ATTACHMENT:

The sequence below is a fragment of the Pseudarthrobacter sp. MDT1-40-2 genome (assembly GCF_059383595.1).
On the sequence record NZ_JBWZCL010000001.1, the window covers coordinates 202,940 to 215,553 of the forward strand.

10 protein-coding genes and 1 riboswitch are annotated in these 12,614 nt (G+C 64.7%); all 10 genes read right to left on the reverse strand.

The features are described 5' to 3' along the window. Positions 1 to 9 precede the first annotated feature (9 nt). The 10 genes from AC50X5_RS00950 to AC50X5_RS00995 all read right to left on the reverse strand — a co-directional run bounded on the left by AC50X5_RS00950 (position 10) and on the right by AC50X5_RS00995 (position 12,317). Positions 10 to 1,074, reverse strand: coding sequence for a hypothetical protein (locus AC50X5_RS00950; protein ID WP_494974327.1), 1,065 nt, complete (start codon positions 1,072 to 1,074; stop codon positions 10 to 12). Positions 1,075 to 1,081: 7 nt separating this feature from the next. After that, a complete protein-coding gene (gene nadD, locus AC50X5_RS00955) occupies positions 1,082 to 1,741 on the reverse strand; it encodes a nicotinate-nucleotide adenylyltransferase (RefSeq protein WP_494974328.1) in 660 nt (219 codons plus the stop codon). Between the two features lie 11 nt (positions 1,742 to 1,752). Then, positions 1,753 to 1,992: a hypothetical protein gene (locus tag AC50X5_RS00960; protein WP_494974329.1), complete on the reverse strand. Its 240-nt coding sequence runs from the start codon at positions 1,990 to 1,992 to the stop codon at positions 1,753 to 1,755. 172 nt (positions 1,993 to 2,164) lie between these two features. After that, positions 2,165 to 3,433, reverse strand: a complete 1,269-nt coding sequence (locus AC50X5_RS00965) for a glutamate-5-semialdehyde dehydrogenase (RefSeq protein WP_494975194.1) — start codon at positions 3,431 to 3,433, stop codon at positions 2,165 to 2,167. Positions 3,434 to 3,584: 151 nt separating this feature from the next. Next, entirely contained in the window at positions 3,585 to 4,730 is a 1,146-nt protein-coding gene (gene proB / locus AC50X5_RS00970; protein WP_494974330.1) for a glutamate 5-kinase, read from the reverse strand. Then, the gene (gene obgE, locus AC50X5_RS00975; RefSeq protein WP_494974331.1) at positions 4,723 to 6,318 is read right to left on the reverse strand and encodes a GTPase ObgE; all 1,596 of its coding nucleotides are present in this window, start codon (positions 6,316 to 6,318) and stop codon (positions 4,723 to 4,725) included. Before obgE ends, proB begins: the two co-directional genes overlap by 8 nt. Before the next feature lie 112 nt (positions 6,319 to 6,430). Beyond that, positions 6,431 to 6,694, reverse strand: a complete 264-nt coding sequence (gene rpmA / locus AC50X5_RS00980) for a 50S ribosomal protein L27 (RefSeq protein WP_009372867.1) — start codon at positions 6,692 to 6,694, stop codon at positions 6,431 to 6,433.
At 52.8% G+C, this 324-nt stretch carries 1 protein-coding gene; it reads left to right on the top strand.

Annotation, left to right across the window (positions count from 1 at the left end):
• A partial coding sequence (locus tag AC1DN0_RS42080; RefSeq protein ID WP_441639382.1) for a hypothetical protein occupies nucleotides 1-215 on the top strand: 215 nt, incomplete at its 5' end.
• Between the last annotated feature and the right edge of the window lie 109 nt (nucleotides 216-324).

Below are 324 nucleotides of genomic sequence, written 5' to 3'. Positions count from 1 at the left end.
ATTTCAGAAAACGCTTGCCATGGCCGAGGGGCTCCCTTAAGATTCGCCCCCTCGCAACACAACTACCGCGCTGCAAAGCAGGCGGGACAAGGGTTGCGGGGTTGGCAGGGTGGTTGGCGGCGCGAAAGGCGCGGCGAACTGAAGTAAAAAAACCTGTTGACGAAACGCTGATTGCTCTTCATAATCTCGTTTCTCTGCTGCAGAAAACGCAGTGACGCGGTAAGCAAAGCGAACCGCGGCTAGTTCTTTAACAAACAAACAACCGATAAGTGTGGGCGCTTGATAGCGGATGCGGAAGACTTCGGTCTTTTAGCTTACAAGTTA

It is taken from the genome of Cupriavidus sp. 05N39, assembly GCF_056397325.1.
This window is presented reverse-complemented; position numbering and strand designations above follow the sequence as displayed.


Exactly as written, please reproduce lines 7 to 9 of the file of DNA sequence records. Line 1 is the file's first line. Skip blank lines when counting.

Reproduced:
• A partial coding sequence (locus tag AC1DN0_RS42080; RefSeq protein ID WP_441639382.1) for a hypothetical protein occupies nucleotides 1-215 on the top strand: 215 nt, incomplete at its 5' end.
• Between the last annotated feature and the right edge of the window lie 109 nt (nucleotides 216-324).

Below are 324 nucleotides of genomic sequence, written 5' to 3'. Positions count from 1 at the left end.